It’s just a girl

It was just a few of us out. Her housemates. Her. She was a few hours ahead of us, drinking her dinner. I didn’t feel it, never do, just wanted to get out of the stink of deadlines lingering around my bedroom, clinging to the walls. It was clearer here.

The next day: I avoid her. Housemates ask the usual questions, giggling, spluttering. I reply the usual reply. “It’s just a girl”. (Any girl. The wrong girl). I grab lunch. Something boring, can’t remember much. I nap and wake up thinking of her (and her). My parents phone, I don’t pick up. I lie and tell them I’m at a lecture (the one I slept through). They believe me, as usual. I throw up – it was spag bol. I laugh. Go to sleep.

I’m back again the next week, by chance. We do the same. Forget the everyday, breathe this ‘English dream’. Speak the language of immaturity and marvel at the glamour of debt. Wake up to stale bread and drink warm wine. Bathe in mouldy showers and sleep on our mate’s sofas. And so I left because everything got boring again. And as I slipped past zombie and zombie’s friend she is sat in the corner looking down at a book. Her eyes stay still and I wander past. I didn’t even realise she was there. Easily done. Done before. Ironic. I laugh.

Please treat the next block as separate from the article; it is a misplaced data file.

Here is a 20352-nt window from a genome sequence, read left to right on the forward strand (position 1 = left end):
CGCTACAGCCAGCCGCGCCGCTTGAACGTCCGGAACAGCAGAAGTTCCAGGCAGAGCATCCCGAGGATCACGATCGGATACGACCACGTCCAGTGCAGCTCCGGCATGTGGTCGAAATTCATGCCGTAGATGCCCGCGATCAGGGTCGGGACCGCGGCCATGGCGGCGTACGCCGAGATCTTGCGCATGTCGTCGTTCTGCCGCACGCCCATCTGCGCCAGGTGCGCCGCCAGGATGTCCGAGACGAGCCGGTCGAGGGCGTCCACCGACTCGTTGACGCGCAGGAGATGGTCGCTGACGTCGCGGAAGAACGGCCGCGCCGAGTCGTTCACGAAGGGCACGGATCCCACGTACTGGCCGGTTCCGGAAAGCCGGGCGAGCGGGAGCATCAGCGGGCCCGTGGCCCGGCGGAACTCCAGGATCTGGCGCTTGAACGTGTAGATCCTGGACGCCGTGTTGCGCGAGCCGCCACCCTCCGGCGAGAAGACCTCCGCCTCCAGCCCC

Guilt. I go over to hers again. Regrets. I go over to hers again. Regrets. I go over to hers again. She’s lying on the floor, as if dropped. A coin. Heads. Chance.

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